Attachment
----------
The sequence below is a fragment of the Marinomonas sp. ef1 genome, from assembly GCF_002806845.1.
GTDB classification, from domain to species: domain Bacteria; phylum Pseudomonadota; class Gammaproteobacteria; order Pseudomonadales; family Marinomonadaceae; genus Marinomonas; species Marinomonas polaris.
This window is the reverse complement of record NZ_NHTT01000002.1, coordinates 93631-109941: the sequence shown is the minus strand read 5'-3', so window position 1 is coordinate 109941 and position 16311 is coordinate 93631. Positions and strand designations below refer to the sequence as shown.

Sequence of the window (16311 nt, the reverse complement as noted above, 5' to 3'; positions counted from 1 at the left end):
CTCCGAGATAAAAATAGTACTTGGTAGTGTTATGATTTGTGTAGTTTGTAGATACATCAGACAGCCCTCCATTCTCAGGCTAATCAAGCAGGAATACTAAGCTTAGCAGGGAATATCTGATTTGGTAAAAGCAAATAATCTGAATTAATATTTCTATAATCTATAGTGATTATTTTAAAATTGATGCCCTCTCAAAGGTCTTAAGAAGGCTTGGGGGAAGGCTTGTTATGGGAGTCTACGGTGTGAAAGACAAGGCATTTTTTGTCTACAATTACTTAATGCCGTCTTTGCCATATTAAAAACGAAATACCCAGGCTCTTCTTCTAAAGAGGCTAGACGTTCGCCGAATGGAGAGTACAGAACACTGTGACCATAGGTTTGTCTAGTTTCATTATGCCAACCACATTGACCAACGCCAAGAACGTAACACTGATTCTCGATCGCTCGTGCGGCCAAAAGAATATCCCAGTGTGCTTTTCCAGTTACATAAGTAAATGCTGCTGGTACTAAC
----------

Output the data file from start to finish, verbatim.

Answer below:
The sequence below is a fragment of the Marinomonas sp. ef1 genome, from assembly GCF_002806845.1.
GTDB classification, from domain to species: domain Bacteria; phylum Pseudomonadota; class Gammaproteobacteria; order Pseudomonadales; family Marinomonadaceae; genus Marinomonas; species Marinomonas polaris.
This window is the reverse complement of record NZ_NHTT01000002.1, coordinates 93631-109941: the sequence shown is the minus strand read 5'-3', so window position 1 is coordinate 109941 and position 16311 is coordinate 93631. Positions and strand designations below refer to the sequence as shown.

Sequence of the window (16311 nt, the reverse complement as noted above, 5' to 3'; positions counted from 1 at the left end):
CTCCGAGATAAAAATAGTACTTGGTAGTGTTATGATTTGTGTAGTTTGTAGATACATCAGACAGCCCTCCATTCTCAGGCTAATCAAGCAGGAATACTAAGCTTAGCAGGGAATATCTGATTTGGTAAAAGCAAATAATCTGAATTAATATTTCTATAATCTATAGTGATTATTTTAAAATTGATGCCCTCTCAAAGGTCTTAAGAAGGCTTGGGGGAAGGCTTGTTATGGGAGTCTACGGTGTGAAAGACAAGGCATTTTTTGTCTACAATTACTTAATGCCGTCTTTGCCATATTAAAAACGAAATACCCAGGCTCTTCTTCTAAAGAGGCTAGACGTTCGCCGAATGGAGAGTACAGAACACTGTGACCATAGGTTTGTCTAGTTTCATTATGCCAACCACATTGACCAACGCCAAGAACGTAACACTGATTCTCGATCGCTCGTGCGGCCAAAAGAATATCCCAGTGTGCTTTTCCAGTTACATAAGTAAATGCTGCTGGTACTAAC